The second section of the book is about "How Things Work." In this section, questions such as Why does water turn to ice? Why does popcorn pop? Why does an elevator go up and down? Why can I see myself in a mirror? and Why do planes fly and boats float? are answered. This section will definitely satisfy curious little minds. It also includes experiments such as the "Milk Magic Experiment" and the "Bubble-Icious Experiment." Some of the fondest memories I have playing with my own children when they were young involved playing with bubbles, but what happens to bubbles when they are placed in the freezer?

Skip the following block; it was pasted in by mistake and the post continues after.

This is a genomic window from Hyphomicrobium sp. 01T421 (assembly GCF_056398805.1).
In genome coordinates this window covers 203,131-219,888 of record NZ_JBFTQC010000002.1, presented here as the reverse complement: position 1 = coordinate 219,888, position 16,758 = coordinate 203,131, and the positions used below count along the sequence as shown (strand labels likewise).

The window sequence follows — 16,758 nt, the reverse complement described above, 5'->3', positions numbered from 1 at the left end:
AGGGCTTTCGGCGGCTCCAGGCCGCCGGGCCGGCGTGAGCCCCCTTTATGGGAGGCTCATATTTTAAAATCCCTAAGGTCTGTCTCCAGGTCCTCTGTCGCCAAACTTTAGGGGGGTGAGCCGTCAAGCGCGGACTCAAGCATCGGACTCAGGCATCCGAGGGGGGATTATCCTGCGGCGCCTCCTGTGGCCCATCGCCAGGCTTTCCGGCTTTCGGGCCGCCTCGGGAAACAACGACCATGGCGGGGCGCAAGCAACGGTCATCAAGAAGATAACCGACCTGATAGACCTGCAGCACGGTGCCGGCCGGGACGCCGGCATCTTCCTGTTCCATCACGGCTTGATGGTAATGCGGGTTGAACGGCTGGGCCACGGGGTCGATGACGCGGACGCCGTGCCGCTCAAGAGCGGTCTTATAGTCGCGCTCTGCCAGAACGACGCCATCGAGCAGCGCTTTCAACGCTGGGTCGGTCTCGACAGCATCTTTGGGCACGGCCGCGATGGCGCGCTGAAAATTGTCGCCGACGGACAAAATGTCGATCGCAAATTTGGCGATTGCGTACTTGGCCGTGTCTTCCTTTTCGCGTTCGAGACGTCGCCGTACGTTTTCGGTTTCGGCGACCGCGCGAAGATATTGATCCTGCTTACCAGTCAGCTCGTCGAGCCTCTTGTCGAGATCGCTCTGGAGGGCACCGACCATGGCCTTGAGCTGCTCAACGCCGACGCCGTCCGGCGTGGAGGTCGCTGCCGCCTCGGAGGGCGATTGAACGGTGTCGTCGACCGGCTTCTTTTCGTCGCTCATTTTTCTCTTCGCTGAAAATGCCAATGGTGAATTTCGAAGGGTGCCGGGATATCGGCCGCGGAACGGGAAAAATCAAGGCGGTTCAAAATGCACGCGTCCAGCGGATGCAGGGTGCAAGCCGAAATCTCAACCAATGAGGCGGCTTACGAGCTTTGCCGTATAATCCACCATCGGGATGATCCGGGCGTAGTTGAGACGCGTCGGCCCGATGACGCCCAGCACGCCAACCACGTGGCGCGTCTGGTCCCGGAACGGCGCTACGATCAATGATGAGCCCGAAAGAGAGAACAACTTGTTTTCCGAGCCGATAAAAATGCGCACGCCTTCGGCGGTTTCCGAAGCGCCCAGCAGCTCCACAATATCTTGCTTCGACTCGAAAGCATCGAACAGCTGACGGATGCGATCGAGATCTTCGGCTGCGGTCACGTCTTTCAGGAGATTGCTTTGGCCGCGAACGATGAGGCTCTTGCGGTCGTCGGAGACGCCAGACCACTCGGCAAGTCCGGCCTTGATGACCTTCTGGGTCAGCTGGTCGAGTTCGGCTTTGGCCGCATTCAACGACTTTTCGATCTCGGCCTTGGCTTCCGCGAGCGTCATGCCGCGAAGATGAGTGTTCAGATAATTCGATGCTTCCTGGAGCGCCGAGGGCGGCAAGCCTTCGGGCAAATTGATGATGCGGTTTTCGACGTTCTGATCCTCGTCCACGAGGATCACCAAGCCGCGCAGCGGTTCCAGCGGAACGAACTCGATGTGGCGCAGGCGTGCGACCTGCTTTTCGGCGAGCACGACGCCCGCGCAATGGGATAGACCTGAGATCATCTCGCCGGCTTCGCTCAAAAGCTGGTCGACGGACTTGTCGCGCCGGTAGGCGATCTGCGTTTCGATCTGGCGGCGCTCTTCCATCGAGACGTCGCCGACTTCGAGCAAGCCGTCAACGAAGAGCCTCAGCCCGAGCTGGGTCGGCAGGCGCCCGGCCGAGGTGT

The third section, "Animals All Around," answers questions such as Why do dogs make good pets? Why do cats hunt and purr? Why do worms come out when it rains? Why don't spiders stick to their webs? Why do bees make honey? Why do some animals hang upside down? and Why do cows make milk? This section was my favorite, and will quickly become a favorite for anyone who loves and is curious about animals. This section also includes a "Who's Talking Experiment."

The final section of the book "Wonders of the World" answers questions such as Why do we see a rainbow? Why is snow white? Why is the sky blue? Why does the wind blow? and Why can't we touch the stars? Two experiments are included in this section: the Make-a-Rainbow Experiment and the Seed-to-Sprout Experiment.